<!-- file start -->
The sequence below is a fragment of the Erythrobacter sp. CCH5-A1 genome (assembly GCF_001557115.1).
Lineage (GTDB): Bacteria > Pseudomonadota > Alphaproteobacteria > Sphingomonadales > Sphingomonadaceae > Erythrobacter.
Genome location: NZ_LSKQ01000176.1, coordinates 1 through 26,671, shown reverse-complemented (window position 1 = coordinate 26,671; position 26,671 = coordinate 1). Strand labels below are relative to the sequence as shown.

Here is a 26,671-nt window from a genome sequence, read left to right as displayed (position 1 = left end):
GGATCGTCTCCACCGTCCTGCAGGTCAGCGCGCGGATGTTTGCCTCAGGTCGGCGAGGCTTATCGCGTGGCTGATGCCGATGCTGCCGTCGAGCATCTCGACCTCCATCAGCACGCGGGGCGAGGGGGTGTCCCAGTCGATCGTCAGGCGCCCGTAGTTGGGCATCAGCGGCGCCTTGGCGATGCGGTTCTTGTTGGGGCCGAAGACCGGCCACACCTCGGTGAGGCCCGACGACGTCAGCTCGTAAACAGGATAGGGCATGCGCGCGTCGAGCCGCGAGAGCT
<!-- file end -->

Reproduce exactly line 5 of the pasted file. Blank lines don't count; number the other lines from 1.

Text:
GGATCGTCTCCACCGTCCTGCAGGTCAGCGCGCGGATGTTTGCCTCAGGTCGGCGAGGCTTATCGCGTGGCTGATGCCGATGCTGCCGTCGAGCATCTCGACCTCCATCAGCACGCGGGGCGAGGGGGTGTCCCAGTCGATCGTCAGGCGCCCGTAGTTGGGCATCAGCGGCGCCTTGGCGATGCGGTTCTTGTTGGGGCCGAAGACCGGCCACACCTCGGTGAGGCCCGACGACGTCAGCTCGTAAACAGGATAGGGCATGCGCGCGTCGAGCCGCGAGAGCT